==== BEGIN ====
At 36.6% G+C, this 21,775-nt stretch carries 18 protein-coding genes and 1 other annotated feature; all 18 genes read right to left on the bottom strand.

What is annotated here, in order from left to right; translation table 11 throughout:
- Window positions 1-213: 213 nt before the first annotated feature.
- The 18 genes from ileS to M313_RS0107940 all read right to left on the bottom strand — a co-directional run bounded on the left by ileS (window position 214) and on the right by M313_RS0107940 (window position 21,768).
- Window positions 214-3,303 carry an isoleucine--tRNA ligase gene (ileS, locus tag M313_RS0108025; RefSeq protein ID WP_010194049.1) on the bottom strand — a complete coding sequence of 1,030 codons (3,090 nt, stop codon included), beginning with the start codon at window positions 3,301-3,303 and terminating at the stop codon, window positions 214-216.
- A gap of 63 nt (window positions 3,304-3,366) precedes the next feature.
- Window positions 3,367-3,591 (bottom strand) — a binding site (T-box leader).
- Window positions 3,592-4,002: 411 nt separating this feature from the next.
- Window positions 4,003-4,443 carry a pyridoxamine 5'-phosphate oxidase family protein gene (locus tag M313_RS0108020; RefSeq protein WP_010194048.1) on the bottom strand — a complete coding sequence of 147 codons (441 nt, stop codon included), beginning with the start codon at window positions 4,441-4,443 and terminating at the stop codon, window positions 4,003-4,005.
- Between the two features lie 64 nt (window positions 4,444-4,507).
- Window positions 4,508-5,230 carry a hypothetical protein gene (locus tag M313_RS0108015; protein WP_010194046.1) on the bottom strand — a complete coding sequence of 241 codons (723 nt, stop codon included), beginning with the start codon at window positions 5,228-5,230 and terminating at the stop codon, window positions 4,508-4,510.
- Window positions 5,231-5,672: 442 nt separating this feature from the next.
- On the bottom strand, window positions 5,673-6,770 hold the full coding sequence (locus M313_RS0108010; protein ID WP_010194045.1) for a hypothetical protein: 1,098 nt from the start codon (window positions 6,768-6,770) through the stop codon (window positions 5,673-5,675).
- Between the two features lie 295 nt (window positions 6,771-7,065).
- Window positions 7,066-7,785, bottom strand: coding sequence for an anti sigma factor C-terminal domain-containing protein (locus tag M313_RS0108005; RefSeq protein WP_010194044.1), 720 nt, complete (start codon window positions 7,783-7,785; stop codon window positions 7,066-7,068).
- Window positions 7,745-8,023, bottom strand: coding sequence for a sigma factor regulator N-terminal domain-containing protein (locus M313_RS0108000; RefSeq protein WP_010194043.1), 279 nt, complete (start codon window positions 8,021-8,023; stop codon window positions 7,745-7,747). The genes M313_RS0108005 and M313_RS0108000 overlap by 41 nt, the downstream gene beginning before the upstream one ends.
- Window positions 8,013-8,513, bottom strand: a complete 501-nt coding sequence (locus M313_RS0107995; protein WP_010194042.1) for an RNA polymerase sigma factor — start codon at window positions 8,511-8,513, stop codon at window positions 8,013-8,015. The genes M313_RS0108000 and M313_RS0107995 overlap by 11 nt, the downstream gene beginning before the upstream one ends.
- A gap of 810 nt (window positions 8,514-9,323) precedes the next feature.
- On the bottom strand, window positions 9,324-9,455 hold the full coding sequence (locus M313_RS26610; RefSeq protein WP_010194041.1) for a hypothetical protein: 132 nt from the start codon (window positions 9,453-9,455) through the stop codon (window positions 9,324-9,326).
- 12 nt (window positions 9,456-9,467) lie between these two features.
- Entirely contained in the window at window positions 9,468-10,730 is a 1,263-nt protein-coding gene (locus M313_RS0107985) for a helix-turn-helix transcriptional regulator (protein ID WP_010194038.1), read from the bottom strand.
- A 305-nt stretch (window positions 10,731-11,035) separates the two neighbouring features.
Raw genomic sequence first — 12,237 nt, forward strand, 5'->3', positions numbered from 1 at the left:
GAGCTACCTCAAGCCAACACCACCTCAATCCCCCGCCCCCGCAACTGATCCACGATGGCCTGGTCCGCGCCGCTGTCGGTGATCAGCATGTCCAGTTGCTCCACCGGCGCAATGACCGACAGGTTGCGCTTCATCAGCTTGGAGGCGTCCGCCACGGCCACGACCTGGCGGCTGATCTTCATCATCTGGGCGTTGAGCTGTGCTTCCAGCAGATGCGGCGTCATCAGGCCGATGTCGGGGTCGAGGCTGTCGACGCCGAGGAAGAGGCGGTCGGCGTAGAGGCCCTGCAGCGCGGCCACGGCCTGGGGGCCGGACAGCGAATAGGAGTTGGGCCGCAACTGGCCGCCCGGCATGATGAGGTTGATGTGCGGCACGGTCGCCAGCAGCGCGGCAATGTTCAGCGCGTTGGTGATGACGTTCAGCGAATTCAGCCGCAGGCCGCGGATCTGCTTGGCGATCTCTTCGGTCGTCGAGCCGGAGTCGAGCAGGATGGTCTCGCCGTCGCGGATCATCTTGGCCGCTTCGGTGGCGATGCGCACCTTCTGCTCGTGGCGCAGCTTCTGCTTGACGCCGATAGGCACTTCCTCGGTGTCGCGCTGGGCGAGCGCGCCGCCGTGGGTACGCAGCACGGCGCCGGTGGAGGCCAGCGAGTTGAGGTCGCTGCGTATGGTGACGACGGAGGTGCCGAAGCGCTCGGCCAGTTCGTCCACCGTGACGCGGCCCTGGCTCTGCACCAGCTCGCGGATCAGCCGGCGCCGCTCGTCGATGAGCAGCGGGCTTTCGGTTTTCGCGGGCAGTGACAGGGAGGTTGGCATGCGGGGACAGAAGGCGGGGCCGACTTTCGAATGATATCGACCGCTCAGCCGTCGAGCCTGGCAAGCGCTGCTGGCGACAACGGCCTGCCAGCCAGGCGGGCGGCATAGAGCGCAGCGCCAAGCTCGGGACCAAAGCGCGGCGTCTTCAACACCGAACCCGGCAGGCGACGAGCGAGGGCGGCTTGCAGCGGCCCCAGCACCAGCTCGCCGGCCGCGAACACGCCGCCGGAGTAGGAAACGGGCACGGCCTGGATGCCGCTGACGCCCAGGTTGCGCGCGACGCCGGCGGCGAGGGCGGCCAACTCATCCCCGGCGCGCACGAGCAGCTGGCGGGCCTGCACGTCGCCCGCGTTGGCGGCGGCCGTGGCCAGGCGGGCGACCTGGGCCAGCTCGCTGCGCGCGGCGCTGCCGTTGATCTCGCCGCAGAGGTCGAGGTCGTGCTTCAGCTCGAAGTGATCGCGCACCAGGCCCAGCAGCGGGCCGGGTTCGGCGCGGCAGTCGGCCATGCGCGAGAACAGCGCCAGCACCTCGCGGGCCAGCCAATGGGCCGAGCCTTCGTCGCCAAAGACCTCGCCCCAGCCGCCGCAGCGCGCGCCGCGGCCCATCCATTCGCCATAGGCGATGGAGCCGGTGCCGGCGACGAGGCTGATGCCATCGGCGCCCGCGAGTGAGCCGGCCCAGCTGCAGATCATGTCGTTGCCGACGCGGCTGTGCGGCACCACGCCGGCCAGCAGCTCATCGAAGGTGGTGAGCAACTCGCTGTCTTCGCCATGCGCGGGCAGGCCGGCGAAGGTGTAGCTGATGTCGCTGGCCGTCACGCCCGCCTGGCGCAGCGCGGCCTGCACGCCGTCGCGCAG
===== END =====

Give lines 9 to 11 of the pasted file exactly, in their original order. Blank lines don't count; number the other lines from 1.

- Window positions 4,003-4,443 carry a pyridoxamine 5'-phosphate oxidase family protein gene (locus tag M313_RS0108020; RefSeq protein WP_010194048.1) on the bottom strand — a complete coding sequence of 147 codons (441 nt, stop codon included), beginning with the start codon at window positions 4,441-4,443 and terminating at the stop codon, window positions 4,003-4,005.
- Between the two features lie 64 nt (window positions 4,444-4,507).
- Window positions 4,508-5,230 carry a hypothetical protein gene (locus tag M313_RS0108015; protein WP_010194046.1) on the bottom strand — a complete coding sequence of 241 codons (723 nt, stop codon included), beginning with the start codon at window positions 5,228-5,230 and terminating at the stop codon, window positions 4,508-4,510.